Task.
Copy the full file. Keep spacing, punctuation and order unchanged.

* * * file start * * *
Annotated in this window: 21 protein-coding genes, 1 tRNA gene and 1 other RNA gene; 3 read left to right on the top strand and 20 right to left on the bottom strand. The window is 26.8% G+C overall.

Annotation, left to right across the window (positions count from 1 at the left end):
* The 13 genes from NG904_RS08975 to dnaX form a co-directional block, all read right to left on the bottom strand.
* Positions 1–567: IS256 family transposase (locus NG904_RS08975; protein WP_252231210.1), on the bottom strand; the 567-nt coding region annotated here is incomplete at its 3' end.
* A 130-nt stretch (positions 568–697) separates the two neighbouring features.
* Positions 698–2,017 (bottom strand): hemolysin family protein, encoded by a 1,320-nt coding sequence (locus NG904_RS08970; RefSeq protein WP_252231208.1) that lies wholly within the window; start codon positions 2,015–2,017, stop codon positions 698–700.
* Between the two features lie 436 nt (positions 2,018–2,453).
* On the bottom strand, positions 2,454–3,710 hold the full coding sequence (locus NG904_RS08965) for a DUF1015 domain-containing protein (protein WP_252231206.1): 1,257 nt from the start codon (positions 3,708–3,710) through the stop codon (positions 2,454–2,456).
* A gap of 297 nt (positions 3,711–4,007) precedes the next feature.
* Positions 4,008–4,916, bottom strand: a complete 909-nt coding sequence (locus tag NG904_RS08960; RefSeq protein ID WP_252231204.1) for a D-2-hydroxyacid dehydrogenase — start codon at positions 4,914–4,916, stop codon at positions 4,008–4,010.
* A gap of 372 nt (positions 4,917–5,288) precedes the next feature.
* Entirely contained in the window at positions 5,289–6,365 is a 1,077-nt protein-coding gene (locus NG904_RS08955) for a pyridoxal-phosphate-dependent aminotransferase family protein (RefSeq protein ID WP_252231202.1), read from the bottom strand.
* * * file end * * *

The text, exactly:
Annotated in this window: 21 protein-coding genes, 1 tRNA gene and 1 other RNA gene; 3 read left to right on the top strand and 20 right to left on the bottom strand. The window is 26.8% G+C overall.

Annotation, left to right across the window (positions count from 1 at the left end):
* The 13 genes from NG904_RS08975 to dnaX form a co-directional block, all read right to left on the bottom strand.
* Positions 1–567: IS256 family transposase (locus NG904_RS08975; protein WP_252231210.1), on the bottom strand; the 567-nt coding region annotated here is incomplete at its 3' end.
* A 130-nt stretch (positions 568–697) separates the two neighbouring features.
* Positions 698–2,017 (bottom strand): hemolysin family protein, encoded by a 1,320-nt coding sequence (locus NG904_RS08970; RefSeq protein WP_252231208.1) that lies wholly within the window; start codon positions 2,015–2,017, stop codon positions 698–700.
* Between the two features lie 436 nt (positions 2,018–2,453).
* On the bottom strand, positions 2,454–3,710 hold the full coding sequence (locus NG904_RS08965) for a DUF1015 domain-containing protein (protein WP_252231206.1): 1,257 nt from the start codon (positions 3,708–3,710) through the stop codon (positions 2,454–2,456).
* A gap of 297 nt (positions 3,711–4,007) precedes the next feature.
* Positions 4,008–4,916, bottom strand: a complete 909-nt coding sequence (locus tag NG904_RS08960; RefSeq protein ID WP_252231204.1) for a D-2-hydroxyacid dehydrogenase — start codon at positions 4,914–4,916, stop codon at positions 4,008–4,010.
* A gap of 372 nt (positions 4,917–5,288) precedes the next feature.
* Entirely contained in the window at positions 5,289–6,365 is a 1,077-nt protein-coding gene (locus NG904_RS08955) for a pyridoxal-phosphate-dependent aminotransferase family protein (RefSeq protein ID WP_252231202.1), read from the bottom strand.